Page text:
Foreign heritage no longer a detriment to stardom
PARIS — It’s a great advertisement for tolerance and no small achievement for cinema that today’s stars at the Gallic box office are just as likely to be called Jamel, Jalil or Roschdy as they are Gerard, Jean or Vincent.
Part of the generation known as les beurs, French street slang for Arabs, thesps such as the single-monikered Jamel , Samy Naceri, Roschdy Zem and Said Taghmaoui as well as a half a dozen others have become an important element of Gaul’s recent cinematic renaissance.
“Their success is a reflection of today’s society and the fact that those with Arab roots are better integrated in France than ever before,” says Bertrand de Labbey, chairman of France’s largest talent agency Artmedia, which represents Zem and Jamel .
Their success has taken a long time to foment says agent Laurent Gregoire, who represents Franco-Arab thesps Gad Elmaleh and Ramzi at Intertalents.
“Those reaping the rewards of today are mostly second-generation Arabs. … “The previous generation of Franco-Arab actors struggled to make a mark because they basically performed a (stereotypical) function; (for example, playing) the Arab immigrant before being able to play a bank manager or teacher, etc.,” says Gregoire.
One of the new generation’s hottest properties is 25-year-old Jamel, whose parents moved his family from Morocco to France in 1979.
Jamel, who began his showbiz career as a stand-up comedian, is now a household name in France thanks to popular TV shows like Canal Plus’ sitcom “H” and roles in hits such as UGC’s “Amelie” and Pathe’s “Asterix & Obelix: Mission Cleopatra.”
Expected to give “Asterix” a run for the local B.O. crown is the third installment of the moneyspinning “Taxi” series, which opens Oct. 16, starring another actor with Arab roots Samy Naceri.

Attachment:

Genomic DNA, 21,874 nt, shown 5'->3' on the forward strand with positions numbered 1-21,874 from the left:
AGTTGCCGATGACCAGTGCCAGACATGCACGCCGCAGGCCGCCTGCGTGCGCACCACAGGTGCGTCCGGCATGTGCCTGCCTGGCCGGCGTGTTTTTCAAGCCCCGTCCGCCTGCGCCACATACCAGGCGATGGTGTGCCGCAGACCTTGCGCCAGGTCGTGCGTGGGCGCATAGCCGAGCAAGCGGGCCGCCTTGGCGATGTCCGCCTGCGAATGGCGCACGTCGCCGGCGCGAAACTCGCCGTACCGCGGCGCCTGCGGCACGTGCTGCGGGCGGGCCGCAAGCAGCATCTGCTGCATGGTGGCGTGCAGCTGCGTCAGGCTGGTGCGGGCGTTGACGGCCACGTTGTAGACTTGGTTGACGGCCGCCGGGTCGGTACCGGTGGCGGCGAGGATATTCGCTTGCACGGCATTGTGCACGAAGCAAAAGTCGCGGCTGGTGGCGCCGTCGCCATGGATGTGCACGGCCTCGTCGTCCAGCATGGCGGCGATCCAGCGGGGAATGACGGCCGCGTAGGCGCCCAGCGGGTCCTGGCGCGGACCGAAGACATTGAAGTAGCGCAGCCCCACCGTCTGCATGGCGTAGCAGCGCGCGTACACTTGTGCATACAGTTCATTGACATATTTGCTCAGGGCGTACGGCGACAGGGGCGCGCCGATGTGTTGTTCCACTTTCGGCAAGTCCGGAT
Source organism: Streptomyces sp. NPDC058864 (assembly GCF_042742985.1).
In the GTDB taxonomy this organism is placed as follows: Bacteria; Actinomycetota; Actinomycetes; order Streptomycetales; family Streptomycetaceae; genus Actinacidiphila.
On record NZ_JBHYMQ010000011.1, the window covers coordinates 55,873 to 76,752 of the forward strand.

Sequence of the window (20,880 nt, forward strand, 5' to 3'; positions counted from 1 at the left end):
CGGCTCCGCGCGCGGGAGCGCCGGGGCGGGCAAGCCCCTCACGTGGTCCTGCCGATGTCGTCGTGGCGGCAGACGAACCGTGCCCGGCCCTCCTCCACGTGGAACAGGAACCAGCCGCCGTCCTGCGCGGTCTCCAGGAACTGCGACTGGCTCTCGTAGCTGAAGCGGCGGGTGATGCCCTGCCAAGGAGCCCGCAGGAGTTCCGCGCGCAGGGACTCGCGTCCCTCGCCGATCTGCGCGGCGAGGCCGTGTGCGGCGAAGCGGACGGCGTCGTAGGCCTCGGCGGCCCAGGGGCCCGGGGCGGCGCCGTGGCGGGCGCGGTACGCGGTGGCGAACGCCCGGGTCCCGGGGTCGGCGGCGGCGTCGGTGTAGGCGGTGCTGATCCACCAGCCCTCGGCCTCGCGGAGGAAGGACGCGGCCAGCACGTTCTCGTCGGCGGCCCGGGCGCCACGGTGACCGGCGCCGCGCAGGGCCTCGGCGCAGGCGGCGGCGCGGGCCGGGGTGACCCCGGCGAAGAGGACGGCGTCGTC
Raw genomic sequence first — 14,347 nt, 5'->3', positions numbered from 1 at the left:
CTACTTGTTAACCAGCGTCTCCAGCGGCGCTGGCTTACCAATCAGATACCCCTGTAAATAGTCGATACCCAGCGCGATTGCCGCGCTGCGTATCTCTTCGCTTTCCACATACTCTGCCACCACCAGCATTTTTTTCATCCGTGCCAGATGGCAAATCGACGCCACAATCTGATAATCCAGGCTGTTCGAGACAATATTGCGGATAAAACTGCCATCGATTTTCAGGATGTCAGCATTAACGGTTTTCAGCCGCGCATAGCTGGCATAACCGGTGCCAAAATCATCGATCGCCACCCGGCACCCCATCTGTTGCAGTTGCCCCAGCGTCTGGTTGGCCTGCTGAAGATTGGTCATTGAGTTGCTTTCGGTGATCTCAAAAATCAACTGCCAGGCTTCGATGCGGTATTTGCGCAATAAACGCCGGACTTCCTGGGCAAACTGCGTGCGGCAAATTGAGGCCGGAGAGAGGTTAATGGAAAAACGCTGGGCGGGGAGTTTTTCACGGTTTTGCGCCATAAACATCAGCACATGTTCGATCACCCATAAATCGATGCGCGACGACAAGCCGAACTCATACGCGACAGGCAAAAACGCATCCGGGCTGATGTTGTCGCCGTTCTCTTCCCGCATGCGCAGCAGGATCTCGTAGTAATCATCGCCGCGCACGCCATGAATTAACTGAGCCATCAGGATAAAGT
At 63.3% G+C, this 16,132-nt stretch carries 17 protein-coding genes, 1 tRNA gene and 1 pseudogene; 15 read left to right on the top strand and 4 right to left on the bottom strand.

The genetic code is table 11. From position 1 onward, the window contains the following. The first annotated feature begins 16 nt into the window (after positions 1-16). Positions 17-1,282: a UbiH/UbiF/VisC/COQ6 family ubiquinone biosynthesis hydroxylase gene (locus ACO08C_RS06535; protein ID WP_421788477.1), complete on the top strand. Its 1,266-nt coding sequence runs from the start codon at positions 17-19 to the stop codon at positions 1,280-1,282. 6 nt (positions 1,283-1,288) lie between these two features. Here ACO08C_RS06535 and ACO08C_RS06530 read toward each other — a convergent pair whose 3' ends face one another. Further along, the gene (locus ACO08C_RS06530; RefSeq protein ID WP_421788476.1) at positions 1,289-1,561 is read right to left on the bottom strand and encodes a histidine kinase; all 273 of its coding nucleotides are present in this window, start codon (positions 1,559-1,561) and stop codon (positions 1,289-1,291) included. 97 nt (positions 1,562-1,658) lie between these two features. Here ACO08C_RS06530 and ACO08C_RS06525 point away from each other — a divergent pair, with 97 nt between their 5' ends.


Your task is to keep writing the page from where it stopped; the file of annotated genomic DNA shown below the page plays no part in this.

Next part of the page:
The series, produced by Luc Besson’s Europa, about a speed-loving cabby, has made Naceri one of the hottest acting properties in French cinema. The 41-year-old thesp will next be seen starring with Isabelle Adjani (herself half Algerian) in helmer Laetitia Masson’s “La Repentie” (ARP), slated for local release April 17.
Although these actors have found success, there is still the ghost of prejudice in the biz.
Jalil Lespert, who won a French Cesar for best newcomer in Laurent Cantet’s 1999 pic “Human Resources,” says, “My skin color is quite light, so the kind of roles I play are not always those of Arabs — sometimes I might be Frank, other times Karim.
“This versatility is good for me, but it is difficult for other actors, and I can understand why some of them don’t want to (talk about it) as there is still quite a lot of discrimination out there, and they do not want to draw attention to it.”
Lespert’s next starring role is as the younger brother of another Arab actor Sami Bouajila in helmer Jean-Pierre Sinapi’s “Vivre me Tue.” Lespert adds: “I still think it’s very important today for actors like myself who have Arab roots to talk to the press and give a positive image of Arab people after so much negative coverage following the attacks on America.”
Yamina Benguigui, one of a handful of successful Arab filmmakers in France, believes that French producers are slowly beginning to understand that with about 5 million people of Arab origin living in France, there is an audience out there just waiting to be tapped.
That “means making pics with Arab actors about subjects that will appeal to that target audience” says Benguigui. The documentarian’s first fiction feature, “Inch’Allah Dimanche,” recounts the adventures of one of the first women to immigrate from Algeria to France at the end of the 1960s.
“Inch’Allah” has proved to be so successful — Benguigui reckons it will eventually make about $2.1 million in France — that Canal Plus has agreed to finance her next two pics.